"Buffalo has so many pluses", he says. "Great architecture, great arts, wonderful theater, great restaurants at affordable prices, major-league sports, great recreational opportunities, remarkably affordable housing. And the best thing of all, the people. The people are off the charts friendly. My wife says, 'Buffalo is very much like the mid-west'. I correct her and say the mid-west is like Buffalo in its friendliness."
Surprisingly perhaps, McGuire says, "Buffalo is the easiest place to recruit quality people, persuading them to move from other cities. While we often hear just the opposite, people quickly recognize all that Buffalo has to offer and they want to move here."
However, he believes passionately that the quality of medical care is critical to the future of Buffalo. "If the quality of medical care deteriorates here, there's no way Buffalo will ever attract new business of any size."
Collaboration is the key to Bill McGuire's management style. "I am by nature a good partner and a collaborator," he says. For example, unlike some hospital administrators, he genuinely admires doctors and enjoys working with them. "When I was in college at Notre Dame I wanted to be a doctor and studied pre-med, but I couldn't pass pre-med chemistry. The guidance counselors seemed to think I had business talent and gave me some good advice. They suggested I study hospital administration, so after Notre Dame I went on to the University of Michigan where I earned a Masters of Hospital Administration."
According to McGuire, six elements contributed to Kaleida's transformation:
1. Leadership - A good leader knows when to direct and when to serve; keeping the needs of the people as the primary compass that directs decisions. The Kaleida Health Board of Directors' decision to downsize itself by nearly half and hire the Hunter Group consulting team for hard-line recommendations for change, are two examples of tough choices Kaleida's leaders have made.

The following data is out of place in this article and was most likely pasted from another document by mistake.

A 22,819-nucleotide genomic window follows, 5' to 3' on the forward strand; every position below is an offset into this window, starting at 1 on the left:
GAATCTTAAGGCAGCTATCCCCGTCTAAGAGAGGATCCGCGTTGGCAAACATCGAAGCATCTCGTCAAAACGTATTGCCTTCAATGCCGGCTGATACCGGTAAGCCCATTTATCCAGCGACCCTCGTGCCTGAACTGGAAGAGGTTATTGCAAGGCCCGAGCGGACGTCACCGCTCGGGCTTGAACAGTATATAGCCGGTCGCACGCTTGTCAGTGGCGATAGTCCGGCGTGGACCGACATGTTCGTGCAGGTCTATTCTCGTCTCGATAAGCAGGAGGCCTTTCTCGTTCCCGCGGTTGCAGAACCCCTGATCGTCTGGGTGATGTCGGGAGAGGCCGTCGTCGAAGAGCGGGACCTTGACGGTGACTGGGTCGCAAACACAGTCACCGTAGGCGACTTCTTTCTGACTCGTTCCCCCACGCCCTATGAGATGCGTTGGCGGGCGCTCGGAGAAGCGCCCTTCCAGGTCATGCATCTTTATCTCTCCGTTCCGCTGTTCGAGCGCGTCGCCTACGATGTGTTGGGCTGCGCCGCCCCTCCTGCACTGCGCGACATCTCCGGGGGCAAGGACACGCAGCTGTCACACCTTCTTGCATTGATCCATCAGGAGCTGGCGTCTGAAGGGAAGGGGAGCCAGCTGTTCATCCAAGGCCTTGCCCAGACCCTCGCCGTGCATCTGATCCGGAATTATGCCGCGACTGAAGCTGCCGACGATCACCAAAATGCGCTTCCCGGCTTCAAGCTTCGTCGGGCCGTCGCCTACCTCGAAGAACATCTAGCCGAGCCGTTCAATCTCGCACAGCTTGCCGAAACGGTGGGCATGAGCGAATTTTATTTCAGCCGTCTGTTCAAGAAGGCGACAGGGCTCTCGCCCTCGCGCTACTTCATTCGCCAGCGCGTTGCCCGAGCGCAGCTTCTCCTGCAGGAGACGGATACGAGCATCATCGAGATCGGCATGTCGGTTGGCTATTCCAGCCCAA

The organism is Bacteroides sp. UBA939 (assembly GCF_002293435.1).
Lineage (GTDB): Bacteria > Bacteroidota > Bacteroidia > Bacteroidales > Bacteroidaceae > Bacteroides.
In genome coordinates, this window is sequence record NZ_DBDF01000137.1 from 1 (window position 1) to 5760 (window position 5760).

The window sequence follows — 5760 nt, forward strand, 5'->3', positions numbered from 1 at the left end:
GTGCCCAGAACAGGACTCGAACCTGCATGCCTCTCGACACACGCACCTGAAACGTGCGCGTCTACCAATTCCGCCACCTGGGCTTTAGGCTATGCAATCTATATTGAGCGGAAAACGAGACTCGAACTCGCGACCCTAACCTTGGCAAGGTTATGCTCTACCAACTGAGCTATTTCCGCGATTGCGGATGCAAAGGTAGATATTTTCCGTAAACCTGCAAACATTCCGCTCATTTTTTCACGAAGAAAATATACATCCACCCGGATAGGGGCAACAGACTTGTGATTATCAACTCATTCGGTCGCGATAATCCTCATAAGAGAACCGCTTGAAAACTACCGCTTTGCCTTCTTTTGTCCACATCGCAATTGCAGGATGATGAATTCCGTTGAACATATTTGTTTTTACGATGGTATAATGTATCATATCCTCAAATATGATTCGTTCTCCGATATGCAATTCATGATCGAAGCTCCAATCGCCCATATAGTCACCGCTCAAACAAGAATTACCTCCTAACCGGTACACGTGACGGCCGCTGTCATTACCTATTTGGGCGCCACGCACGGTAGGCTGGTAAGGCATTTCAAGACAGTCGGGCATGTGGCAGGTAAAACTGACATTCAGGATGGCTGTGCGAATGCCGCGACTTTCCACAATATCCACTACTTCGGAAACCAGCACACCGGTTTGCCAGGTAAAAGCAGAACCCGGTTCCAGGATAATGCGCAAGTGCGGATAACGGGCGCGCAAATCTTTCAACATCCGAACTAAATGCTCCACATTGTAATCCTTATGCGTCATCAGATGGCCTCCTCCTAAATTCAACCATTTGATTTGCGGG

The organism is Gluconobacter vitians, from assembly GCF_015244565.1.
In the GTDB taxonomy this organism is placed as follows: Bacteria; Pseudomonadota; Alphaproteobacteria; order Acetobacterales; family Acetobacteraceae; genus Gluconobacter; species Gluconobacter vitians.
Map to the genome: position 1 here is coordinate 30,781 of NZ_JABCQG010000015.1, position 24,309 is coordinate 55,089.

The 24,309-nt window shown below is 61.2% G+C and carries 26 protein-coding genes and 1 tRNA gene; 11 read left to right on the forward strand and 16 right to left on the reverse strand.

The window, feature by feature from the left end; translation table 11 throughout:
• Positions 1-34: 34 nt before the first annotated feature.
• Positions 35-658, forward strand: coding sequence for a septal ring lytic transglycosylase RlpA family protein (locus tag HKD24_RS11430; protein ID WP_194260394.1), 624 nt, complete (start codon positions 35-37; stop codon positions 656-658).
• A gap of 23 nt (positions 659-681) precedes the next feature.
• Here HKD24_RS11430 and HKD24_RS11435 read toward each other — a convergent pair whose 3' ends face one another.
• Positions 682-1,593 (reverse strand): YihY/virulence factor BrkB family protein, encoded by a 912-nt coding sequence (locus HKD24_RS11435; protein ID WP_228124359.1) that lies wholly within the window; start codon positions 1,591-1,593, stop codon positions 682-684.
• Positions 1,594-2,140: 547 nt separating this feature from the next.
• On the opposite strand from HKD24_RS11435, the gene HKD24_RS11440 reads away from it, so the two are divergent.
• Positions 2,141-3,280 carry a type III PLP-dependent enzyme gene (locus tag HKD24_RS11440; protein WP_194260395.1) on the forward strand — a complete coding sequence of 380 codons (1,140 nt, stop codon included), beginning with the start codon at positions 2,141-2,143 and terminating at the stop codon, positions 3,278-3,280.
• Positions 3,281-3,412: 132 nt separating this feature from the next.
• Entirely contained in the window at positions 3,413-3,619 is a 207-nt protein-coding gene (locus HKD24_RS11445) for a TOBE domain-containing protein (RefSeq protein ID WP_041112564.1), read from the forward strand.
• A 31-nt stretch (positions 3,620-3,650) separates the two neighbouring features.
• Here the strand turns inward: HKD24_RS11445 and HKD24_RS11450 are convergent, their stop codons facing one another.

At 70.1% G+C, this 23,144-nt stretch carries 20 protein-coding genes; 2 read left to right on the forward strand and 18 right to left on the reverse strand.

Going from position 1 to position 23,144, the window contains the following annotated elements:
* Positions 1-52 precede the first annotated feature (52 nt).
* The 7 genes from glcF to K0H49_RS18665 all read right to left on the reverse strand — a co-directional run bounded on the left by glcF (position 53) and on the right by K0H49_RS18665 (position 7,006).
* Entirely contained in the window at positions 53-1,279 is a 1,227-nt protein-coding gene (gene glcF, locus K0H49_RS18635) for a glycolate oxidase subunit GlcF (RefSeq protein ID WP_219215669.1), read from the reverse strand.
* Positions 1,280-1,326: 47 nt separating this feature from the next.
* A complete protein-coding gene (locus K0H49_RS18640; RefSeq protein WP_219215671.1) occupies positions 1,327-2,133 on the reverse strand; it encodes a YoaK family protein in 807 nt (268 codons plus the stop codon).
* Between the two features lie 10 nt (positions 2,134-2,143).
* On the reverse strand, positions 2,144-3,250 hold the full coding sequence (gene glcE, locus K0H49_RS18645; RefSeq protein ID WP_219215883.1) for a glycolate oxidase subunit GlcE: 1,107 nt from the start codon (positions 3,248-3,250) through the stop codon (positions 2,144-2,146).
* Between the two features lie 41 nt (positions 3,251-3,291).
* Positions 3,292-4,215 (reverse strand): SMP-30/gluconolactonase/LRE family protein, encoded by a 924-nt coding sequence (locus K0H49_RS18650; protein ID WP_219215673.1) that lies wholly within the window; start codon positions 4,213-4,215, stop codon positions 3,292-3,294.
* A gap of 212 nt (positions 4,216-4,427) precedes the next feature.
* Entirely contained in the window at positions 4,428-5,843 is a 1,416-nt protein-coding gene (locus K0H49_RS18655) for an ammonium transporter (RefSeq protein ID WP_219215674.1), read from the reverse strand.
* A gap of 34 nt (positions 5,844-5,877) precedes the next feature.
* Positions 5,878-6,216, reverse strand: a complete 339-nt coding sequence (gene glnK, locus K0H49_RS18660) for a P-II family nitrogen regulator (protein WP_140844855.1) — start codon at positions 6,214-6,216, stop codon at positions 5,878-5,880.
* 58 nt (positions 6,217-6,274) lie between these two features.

2. Vision - Identifying goals to challenge the organization to stretch itself beyond what it thought was possible. This provides a road map to excellence. Kaleida's new vision is to be one of the leading regional health systems in the nation.
3. Collaboration - Working in partnership on every level is the key factor that is responsible for Kaleida Health's recent transformation. Initiating collaborative relationships with Erie County Medical Center and the Catholic Health System through the Group Purchasing organization, and reaffirming Kaleida's relationship with the University at Buffalo School of Medicine and Biomedical Sciences are partnerships designed to improve quality and better serve the community.
4. Reinvigoration - Enthusiasm is contagious and promotes a positive attitude about the future. This is necessary to achieve momentum for positive change, as evidenced by the voluntary downsizing of the Board and addition of new and diverse trustees. Reinvigoration of management and medical staff has occurred through the recruitment of new talent with exciting fresh perspectives.